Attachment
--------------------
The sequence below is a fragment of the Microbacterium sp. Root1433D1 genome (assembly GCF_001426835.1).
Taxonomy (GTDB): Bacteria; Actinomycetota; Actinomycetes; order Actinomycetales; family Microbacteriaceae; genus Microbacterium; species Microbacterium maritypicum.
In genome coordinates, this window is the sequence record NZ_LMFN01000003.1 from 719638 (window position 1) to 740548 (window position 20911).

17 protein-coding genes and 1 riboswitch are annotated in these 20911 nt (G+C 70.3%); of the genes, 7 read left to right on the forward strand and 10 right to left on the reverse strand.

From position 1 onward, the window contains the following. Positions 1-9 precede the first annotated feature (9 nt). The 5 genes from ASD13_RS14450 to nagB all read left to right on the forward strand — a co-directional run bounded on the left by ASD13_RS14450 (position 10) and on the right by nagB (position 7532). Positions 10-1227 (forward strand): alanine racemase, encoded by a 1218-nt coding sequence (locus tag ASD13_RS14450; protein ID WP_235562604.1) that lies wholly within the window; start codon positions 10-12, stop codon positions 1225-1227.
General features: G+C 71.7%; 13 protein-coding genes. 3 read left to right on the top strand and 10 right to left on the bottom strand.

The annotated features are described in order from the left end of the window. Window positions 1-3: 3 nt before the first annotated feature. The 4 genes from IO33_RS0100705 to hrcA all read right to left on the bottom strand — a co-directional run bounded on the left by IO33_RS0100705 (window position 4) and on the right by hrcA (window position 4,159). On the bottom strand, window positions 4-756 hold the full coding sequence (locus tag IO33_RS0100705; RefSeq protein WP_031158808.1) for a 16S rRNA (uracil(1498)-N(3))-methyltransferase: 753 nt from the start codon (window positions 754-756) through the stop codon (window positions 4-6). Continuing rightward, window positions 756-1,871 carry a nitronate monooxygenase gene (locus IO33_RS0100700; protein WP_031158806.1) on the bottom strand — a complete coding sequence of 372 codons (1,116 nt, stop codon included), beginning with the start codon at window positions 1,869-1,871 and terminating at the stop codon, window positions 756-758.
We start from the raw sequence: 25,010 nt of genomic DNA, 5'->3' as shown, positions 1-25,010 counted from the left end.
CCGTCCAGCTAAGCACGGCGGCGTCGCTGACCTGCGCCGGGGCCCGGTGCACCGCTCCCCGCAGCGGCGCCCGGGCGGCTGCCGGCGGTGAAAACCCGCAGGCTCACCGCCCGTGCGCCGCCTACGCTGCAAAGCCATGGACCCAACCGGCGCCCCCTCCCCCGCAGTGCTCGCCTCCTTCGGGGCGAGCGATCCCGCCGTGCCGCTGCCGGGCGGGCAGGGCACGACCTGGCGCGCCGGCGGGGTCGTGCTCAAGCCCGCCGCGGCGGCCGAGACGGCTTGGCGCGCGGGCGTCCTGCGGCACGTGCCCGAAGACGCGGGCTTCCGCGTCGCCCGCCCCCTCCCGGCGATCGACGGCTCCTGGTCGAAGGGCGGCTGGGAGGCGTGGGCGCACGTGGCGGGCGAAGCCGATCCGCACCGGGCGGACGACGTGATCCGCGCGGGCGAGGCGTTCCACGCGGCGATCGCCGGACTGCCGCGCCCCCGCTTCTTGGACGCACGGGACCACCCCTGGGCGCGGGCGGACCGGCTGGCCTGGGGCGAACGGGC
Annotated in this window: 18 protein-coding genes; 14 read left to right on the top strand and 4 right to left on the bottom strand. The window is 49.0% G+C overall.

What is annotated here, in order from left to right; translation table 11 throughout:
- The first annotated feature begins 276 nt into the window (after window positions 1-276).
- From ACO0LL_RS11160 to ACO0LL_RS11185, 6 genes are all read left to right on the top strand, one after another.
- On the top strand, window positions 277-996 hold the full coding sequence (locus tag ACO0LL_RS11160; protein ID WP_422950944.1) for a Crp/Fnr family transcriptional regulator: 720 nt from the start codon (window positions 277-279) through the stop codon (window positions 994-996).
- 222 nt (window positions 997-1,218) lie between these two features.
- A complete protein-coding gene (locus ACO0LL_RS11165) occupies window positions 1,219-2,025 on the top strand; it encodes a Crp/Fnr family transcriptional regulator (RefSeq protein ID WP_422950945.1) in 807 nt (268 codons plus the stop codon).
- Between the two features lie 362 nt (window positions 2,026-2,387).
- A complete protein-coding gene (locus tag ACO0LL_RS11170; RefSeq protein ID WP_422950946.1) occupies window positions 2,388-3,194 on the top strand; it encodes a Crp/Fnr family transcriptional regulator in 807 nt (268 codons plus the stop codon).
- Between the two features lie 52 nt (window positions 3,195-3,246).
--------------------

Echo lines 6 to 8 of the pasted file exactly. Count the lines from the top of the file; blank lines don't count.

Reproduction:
General features: G+C 71.7%; 13 protein-coding genes. 3 read left to right on the top strand and 10 right to left on the bottom strand.

The annotated features are described in order from the left end of the window. Window positions 1-3: 3 nt before the first annotated feature. The 4 genes from IO33_RS0100705 to hrcA all read right to left on the bottom strand — a co-directional run bounded on the left by IO33_RS0100705 (window position 4) and on the right by hrcA (window position 4,159). On the bottom strand, window positions 4-756 hold the full coding sequence (locus tag IO33_RS0100705; RefSeq protein WP_031158808.1) for a 16S rRNA (uracil(1498)-N(3))-methyltransferase: 753 nt from the start codon (window positions 754-756) through the stop codon (window positions 4-6). Continuing rightward, window positions 756-1,871 carry a nitronate monooxygenase gene (locus IO33_RS0100700; protein WP_031158806.1) on the bottom strand — a complete coding sequence of 372 codons (1,116 nt, stop codon included), beginning with the start codon at window positions 1,869-1,871 and terminating at the stop codon, window positions 756-758.
We start from the raw sequence: 25,010 nt of genomic DNA, 5'->3' as shown, positions 1-25,010 counted from the left end.